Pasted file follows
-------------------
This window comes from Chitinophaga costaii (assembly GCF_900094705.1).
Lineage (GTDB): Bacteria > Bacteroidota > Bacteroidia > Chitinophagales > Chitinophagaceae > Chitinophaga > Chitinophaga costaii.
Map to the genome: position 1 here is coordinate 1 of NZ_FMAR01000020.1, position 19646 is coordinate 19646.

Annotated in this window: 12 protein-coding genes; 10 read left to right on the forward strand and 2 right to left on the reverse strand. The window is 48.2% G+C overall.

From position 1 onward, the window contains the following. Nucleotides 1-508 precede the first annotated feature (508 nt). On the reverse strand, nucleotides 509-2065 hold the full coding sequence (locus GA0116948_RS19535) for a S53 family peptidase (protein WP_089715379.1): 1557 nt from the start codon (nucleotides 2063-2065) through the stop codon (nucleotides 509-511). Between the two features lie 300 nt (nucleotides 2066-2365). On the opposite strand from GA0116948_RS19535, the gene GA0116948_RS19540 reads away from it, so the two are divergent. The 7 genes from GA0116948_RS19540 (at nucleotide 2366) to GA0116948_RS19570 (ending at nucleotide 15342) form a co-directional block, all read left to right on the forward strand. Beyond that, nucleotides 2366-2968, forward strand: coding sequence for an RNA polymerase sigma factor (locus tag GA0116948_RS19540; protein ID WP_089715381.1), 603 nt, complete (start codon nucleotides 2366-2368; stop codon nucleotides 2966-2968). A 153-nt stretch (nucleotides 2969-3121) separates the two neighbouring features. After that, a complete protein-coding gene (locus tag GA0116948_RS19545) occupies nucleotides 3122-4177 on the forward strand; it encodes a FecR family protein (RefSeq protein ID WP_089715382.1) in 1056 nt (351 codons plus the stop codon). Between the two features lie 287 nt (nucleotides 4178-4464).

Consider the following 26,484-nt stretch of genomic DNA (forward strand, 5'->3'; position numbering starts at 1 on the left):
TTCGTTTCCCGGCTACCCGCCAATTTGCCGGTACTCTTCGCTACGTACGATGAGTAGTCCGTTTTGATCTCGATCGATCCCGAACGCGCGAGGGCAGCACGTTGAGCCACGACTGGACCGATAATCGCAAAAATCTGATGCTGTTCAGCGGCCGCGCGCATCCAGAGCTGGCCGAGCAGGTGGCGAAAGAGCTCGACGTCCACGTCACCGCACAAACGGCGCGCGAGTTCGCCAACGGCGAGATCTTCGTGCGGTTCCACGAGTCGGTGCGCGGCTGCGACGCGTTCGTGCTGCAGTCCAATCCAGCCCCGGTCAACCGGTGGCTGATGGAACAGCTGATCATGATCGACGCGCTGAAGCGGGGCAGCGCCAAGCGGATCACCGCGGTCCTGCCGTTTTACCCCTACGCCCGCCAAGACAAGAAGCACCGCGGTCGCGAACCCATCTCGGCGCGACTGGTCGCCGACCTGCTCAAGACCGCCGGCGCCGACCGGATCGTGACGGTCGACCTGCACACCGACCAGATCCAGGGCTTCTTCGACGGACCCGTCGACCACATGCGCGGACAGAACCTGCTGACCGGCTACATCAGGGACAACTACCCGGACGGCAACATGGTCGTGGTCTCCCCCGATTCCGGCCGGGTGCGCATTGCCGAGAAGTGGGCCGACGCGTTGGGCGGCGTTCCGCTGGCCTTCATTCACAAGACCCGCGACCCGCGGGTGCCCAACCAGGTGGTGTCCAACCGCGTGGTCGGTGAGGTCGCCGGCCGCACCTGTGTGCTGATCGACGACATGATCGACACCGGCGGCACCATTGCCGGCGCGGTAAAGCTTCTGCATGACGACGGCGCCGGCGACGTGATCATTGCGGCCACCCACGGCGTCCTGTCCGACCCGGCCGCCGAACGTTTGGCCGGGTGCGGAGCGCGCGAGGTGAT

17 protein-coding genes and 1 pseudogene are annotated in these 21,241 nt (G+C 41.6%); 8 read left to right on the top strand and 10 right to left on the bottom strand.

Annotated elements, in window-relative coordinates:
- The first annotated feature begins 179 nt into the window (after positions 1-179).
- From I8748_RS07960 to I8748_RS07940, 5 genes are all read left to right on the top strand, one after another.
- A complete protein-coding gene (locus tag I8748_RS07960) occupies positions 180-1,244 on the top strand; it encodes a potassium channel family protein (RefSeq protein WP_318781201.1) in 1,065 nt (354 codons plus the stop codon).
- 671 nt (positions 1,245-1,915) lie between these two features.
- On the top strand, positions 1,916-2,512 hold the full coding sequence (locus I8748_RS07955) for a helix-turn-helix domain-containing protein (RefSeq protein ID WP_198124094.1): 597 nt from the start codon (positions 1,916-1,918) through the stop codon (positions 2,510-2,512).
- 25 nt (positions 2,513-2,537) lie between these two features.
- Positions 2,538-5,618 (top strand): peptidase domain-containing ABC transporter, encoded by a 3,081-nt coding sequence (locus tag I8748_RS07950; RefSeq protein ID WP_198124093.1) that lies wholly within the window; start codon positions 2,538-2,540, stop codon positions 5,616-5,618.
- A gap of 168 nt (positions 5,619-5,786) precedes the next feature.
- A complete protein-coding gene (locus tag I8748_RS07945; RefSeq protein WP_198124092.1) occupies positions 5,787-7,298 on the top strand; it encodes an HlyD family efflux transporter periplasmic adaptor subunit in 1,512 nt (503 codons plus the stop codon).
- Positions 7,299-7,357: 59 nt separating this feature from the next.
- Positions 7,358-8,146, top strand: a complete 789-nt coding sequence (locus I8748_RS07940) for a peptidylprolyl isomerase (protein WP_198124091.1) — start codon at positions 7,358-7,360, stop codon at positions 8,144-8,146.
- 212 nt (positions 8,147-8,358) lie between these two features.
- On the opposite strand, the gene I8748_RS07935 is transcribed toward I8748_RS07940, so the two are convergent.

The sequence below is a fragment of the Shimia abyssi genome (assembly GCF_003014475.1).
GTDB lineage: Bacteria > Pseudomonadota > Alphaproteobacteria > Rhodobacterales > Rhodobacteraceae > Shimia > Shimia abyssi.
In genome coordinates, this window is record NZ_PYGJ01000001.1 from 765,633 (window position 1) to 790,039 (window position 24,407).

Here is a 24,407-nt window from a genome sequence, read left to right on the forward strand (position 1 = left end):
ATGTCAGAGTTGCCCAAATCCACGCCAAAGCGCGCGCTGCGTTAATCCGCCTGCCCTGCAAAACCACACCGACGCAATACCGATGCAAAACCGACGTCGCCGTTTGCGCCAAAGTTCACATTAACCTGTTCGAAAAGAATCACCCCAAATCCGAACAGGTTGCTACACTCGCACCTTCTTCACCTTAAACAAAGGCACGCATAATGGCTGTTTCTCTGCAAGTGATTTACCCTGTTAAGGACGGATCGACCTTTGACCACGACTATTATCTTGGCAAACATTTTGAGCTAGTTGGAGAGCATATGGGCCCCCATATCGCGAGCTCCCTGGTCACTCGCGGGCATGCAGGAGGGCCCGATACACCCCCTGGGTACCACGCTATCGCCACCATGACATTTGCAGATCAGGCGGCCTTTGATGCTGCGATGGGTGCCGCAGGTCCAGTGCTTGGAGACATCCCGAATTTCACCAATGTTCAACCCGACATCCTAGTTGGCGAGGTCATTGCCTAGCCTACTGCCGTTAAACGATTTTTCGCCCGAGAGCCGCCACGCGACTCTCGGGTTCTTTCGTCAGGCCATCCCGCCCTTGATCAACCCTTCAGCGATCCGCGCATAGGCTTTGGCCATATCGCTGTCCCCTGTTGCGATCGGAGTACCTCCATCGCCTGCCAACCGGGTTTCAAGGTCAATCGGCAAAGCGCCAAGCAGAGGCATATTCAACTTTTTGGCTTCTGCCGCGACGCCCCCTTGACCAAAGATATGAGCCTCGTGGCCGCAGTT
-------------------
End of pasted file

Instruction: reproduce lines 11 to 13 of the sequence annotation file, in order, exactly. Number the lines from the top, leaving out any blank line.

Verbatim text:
- From I8748_RS07960 to I8748_RS07940, 5 genes are all read left to right on the top strand, one after another.
- A complete protein-coding gene (locus tag I8748_RS07960) occupies positions 180-1,244 on the top strand; it encodes a potassium channel family protein (RefSeq protein WP_318781201.1) in 1,065 nt (354 codons plus the stop codon).
- 671 nt (positions 1,245-1,915) lie between these two features.